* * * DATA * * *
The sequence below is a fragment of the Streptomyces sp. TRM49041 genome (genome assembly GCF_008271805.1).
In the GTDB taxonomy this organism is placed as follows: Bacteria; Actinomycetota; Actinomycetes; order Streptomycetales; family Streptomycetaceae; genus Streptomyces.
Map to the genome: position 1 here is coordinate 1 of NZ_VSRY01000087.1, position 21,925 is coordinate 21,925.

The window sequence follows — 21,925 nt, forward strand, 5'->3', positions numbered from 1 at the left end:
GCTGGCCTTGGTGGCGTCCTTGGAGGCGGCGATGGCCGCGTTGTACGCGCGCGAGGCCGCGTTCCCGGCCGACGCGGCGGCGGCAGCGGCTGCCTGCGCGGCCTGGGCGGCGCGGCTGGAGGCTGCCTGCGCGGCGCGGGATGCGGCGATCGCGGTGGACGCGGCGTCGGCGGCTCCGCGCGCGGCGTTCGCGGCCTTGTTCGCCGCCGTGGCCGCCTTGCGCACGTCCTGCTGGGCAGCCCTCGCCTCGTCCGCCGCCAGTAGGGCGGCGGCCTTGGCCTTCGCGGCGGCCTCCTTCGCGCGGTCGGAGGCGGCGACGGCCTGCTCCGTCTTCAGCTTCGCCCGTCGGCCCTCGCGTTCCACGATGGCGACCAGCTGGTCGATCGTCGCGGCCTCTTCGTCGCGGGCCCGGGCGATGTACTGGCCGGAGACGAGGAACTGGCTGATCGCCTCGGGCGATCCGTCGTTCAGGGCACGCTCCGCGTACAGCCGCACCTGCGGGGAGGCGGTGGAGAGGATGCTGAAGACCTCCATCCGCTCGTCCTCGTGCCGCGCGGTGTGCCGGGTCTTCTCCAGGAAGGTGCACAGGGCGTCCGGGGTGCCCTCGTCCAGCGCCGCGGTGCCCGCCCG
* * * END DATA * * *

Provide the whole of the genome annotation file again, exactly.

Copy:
The sequence below is a fragment of the Streptomyces sp. TRM49041 genome (genome assembly GCF_008271805.1).
In the GTDB taxonomy this organism is placed as follows: Bacteria; Actinomycetota; Actinomycetes; order Streptomycetales; family Streptomycetaceae; genus Streptomyces.
Map to the genome: position 1 here is coordinate 1 of NZ_VSRY01000087.1, position 21,925 is coordinate 21,925.

The window sequence follows — 21,925 nt, forward strand, 5'->3', positions numbered from 1 at the left end:
GCTGGCCTTGGTGGCGTCCTTGGAGGCGGCGATGGCCGCGTTGTACGCGCGCGAGGCCGCGTTCCCGGCCGACGCGGCGGCGGCAGCGGCTGCCTGCGCGGCCTGGGCGGCGCGGCTGGAGGCTGCCTGCGCGGCGCGGGATGCGGCGATCGCGGTGGACGCGGCGTCGGCGGCTCCGCGCGCGGCGTTCGCGGCCTTGTTCGCCGCCGTGGCCGCCTTGCGCACGTCCTGCTGGGCAGCCCTCGCCTCGTCCGCCGCCAGTAGGGCGGCGGCCTTGGCCTTCGCGGCGGCCTCCTTCGCGCGGTCGGAGGCGGCGACGGCCTGCTCCGTCTTCAGCTTCGCCCGTCGGCCCTCGCGTTCCACGATGGCGACCAGCTGGTCGATCGTCGCGGCCTCTTCGTCGCGGGCCCGGGCGATGTACTGGCCGGAGACGAGGAACTGGCTGATCGCCTCGGGCGATCCGTCGTTCAGGGCACGCTCCGCGTACAGCCGCACCTGCGGGGAGGCGGTGGAGAGGATGCTGAAGACCTCCATCCGCTCGTCCTCGTGCCGCGCGGTGTGCCGGGTCTTCTCCAGGAAGGTGCACAGGGCGTCCGGGGTGCCCTCGTCCAGCGCCGCGGTGCCCGCCCG